The team selected industry partners Parsons Infrastructure and Technology of Pasadena, and AC Martin of Los Angeles for architectural and engineering services, and Sverdrup Facilities Inc. of St. Louis (now Jacobs of Pasadena) for construction management services. The Sverdrup construction manager, Mike Smith, was key in the selection of a fast-track approach to the construction of the facility, planning the sequence in which NIF was assembled.
Smith also spent a lot of time solving problems. In November 1997, El Nino dumped two inches of rain in two hours, flooding the NIF site. “We were three days away from pouring the 40-foot-wide, 120-foot long, six-foot-deep foundation for the retaining wall between the target building and the switchyard. The rains soaked the earth so much that the frames for the retaining wall sank six inches. They tried a couple of quick fixes and finally realized they had to disassemble it, reassemble it and pour the concrete. “When they finally poured that retaining wall, it was one of the happiest days of my life,” Smith said.
But a month later, Smith received one of the worst birthday presents a construction manager could receive. On Dec. 15, they uncovered bones — very old bones — at the NIF site. “We went from a 245 excavator with a two-yard bucket pulling out 60 to 80 cubic yards an hour to paleontologists down there with paint brushes dusting the dirt off the bones. It almost killed me. Even though I could appreciate that they were very excited about this find (the lower jawbone of a mammoth), all I could think was, ‘Get it over with, get on with it, dig the bones up and let’s get on with the project.’ ”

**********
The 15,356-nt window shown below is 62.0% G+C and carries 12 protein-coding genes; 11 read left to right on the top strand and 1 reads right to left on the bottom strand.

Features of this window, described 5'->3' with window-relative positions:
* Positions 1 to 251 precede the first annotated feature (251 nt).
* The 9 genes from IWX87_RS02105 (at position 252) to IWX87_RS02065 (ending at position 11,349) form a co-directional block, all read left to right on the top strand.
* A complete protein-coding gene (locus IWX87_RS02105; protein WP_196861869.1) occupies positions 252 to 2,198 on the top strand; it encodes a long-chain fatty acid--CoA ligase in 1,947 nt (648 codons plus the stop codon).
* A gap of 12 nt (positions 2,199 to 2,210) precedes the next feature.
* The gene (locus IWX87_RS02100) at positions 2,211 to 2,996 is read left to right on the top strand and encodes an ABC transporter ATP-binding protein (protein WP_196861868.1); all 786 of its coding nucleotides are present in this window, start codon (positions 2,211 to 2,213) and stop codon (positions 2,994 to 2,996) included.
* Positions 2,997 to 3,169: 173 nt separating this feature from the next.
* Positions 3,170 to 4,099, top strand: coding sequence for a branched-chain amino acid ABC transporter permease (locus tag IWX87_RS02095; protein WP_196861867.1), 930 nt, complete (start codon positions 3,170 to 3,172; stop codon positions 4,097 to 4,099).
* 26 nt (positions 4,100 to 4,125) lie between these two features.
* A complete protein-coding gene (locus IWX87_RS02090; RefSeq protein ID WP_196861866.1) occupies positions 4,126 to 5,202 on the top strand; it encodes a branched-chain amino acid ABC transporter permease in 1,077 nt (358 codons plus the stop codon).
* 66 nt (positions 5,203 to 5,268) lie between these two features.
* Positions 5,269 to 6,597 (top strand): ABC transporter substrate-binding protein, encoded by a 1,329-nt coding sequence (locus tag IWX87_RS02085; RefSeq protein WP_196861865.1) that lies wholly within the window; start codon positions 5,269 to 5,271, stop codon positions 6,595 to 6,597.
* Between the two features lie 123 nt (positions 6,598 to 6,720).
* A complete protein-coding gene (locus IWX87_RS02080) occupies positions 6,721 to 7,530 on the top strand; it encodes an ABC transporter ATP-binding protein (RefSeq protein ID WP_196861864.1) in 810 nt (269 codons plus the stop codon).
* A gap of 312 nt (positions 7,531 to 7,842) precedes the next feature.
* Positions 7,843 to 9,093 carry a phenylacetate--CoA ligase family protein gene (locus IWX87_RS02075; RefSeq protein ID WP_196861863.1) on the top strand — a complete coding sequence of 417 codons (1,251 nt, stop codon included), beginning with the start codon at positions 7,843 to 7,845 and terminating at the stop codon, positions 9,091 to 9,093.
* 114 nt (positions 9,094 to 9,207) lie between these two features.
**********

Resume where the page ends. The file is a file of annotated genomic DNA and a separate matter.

Many industrial partners and vendors
Most of the work to build and commission the facility was divided into seven “Construction Subcontract Packages (CSP).” Six of the seven fast-track construction packages were awarded in 1997, with construction beginning in March 1997. These contracts included the following:
• Red Top Electric Company of Hayward ($689,000) did the site preparation, electrical underground ductbank relocation and parking lots.
• Teichert Construction of Stockton, ($ 3.7 million) excavated the site, preparing the ground for the building to come.